State Police were called and event was cut short; no arrests
By Mike McGann, Editor, The Times
EAST MARLBOROUGH — Supporters of Aryana Strader and Joseph Pitts exchanged barbs this week over a protest near Pitts’ office on Saturday, an event that ended early after State Police were called.
The protest, an event criticizing the eight-term Congressman for his stance on abortion and other issues, was put on by the Women’s Rights Coalition of Southern Chester County (WRCSCC), which is battling what it terms a “war on women” primarily by Republican elected officials. It took place at Pitts’ district office, at the corner of Routes 82 and 926 in the Willowdale section of the township.
“We held this rally to increase awareness of Congressman Pitts’ ongoing votes and sponsored legislation against women and their rights,” said Cindy Losco, a founder of the group. She referred to a piece of legislation she called the “Let Women Die Act,” the Stupak-Pitts Amendment, Pitts’ vote against the Violence Against Women Reauthorization Act of 2012 and several other examples of what she said was his role in undermining the rights of women.
A Pitts campaign spokesman, Gabe Neville, said that the event and the resulting complaints about it being cut short were nothing more than political theater.
“This was a tone-deaf campaign stunt,” Neville said.
WRCSCC has been supporting Strader, a Democrat from Kennett Square, in her attempt to unseat Pitts in the 16th Congressional District.
The issue that led to police being called appears to be that at least some of the attendees were on private property — the building location there not only houses Pitts offices, but a local financial planning business. The pictures supplied by WRCSCC seem to indicate at least some of the participants and attendees were off the highway right of way — a strip of land that typically surrounds public roads and is a public easement — and on private property. It is unclear who called police, but a Pitts’ campaign spokesman confirmed it was not anyone from the district office.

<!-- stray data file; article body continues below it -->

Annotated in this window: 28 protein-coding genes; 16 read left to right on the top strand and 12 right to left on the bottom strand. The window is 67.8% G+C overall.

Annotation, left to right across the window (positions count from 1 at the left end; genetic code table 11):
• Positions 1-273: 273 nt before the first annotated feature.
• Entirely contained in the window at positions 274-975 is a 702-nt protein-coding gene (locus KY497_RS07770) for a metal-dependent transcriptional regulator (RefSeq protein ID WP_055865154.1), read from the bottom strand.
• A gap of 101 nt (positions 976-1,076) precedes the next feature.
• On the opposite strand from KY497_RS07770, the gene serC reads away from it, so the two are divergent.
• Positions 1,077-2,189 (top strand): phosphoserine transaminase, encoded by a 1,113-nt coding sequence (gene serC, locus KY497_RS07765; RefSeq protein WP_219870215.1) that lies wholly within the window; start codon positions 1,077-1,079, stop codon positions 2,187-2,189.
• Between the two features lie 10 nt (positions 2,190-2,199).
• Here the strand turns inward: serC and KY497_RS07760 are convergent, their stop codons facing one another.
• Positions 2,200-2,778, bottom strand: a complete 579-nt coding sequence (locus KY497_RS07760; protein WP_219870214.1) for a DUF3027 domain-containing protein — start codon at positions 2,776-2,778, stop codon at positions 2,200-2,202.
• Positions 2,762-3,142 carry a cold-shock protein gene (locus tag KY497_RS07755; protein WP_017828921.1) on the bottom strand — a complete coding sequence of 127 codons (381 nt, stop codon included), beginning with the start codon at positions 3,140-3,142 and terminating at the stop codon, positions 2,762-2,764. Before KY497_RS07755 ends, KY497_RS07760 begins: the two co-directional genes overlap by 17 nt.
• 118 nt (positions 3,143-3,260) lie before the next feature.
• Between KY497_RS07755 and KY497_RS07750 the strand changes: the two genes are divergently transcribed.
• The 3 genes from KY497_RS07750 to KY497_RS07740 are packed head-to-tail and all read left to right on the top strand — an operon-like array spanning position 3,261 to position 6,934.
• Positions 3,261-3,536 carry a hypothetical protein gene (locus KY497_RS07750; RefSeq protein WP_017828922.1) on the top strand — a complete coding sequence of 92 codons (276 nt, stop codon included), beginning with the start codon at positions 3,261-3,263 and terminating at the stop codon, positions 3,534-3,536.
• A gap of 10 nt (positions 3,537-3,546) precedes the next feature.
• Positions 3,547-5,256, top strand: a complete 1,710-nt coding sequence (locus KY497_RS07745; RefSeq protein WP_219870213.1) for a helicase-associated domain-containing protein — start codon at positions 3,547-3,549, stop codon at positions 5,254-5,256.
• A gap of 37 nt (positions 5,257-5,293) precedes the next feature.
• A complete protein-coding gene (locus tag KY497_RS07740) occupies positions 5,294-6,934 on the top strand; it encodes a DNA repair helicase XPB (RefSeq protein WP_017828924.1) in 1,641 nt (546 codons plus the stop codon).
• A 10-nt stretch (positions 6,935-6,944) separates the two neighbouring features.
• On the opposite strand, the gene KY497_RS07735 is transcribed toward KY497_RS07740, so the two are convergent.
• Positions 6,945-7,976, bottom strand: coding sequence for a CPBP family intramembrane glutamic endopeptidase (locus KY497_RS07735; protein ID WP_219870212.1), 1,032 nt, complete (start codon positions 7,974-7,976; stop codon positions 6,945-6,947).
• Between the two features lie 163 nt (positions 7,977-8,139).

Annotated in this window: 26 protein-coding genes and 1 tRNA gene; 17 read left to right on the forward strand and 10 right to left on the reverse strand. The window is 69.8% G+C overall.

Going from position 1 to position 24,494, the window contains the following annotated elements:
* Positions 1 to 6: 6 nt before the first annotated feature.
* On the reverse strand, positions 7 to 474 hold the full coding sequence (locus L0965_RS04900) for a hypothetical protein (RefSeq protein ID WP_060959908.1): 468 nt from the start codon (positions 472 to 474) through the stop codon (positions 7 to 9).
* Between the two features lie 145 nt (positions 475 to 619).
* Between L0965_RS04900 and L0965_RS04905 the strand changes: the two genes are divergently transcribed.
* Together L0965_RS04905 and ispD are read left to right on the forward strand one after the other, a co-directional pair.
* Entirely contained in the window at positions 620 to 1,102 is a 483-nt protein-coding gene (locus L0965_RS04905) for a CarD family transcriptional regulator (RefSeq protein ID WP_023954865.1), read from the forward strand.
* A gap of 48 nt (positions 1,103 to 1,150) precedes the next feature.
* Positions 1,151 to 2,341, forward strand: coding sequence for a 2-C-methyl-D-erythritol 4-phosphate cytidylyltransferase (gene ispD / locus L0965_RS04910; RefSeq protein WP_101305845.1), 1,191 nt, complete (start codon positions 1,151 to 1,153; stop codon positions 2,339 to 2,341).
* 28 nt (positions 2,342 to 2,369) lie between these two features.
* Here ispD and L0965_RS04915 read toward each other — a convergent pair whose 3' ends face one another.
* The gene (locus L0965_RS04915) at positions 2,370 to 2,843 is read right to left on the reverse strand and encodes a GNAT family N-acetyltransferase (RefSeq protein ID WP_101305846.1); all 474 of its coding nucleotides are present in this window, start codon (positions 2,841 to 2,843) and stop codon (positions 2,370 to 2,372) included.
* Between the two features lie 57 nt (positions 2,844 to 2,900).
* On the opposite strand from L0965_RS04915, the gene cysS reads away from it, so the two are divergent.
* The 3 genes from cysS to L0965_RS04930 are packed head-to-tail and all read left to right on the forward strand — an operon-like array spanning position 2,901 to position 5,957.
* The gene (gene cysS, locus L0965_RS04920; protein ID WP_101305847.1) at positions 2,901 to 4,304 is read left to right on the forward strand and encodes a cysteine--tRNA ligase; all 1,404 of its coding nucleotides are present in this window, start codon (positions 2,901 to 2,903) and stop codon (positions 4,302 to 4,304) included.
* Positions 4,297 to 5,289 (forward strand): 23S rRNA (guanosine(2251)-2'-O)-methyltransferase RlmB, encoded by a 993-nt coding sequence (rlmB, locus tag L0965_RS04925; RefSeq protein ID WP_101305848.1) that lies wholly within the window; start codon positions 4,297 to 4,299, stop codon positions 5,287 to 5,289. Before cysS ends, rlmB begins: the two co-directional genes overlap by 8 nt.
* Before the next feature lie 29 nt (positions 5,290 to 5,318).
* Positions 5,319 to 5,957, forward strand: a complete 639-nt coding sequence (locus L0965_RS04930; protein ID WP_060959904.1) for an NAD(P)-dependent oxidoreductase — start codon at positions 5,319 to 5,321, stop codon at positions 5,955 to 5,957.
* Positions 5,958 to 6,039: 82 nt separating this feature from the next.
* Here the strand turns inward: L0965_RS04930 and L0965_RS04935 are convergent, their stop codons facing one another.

The State Police were able to resolve the matter without arrests and were able to persuade organizers to cut the event short as a compromise. Strader was among a number of current and former candidates were able to address the crowd of some 65 supporters at the abbreviated event.
“I can’t believe we’re fighting again for rights we already have,” Strader told the crowd. “Wouldn’t all of this time and effort be better spent on creating jobs and bolstering the economy – the two primary issues Joe Pitts ran on in 2010?”
Pitts’ campaign, though, suggested Strader is engaging in grandstanding, and hit her for the fact that she lives a number of blocks outside of the 16th District (although under the previous districting plan, she did live in the 16th, and the new plan split Kennett Square between the 7th and 16th districts).
“Joe Pitts is focused on rebuilding economic security for American families,” Neville said. “The voters want to know what we are going to do to reduce unemployment and balance the federal budget. Congressman Pitts has answered these questions with specifics, and has been visiting job centers and food banks to make sure people are getting the help they need.
“Amazingly, Ms. Strader—who moved to Chester County a year ago from New York and does not live in the district she is running to represent—has decided that her priority is forcing taxpayers and Catholic institutions to pay for abortion,” Neville continued. “Absolutely amazing.”
In addition to Strader, event speakers included Lois Herr, who ran against Pitts twice in recent years, Patricia Worrell, the Democrat facing Domenic Pileggi for the 9th District state Senate seat.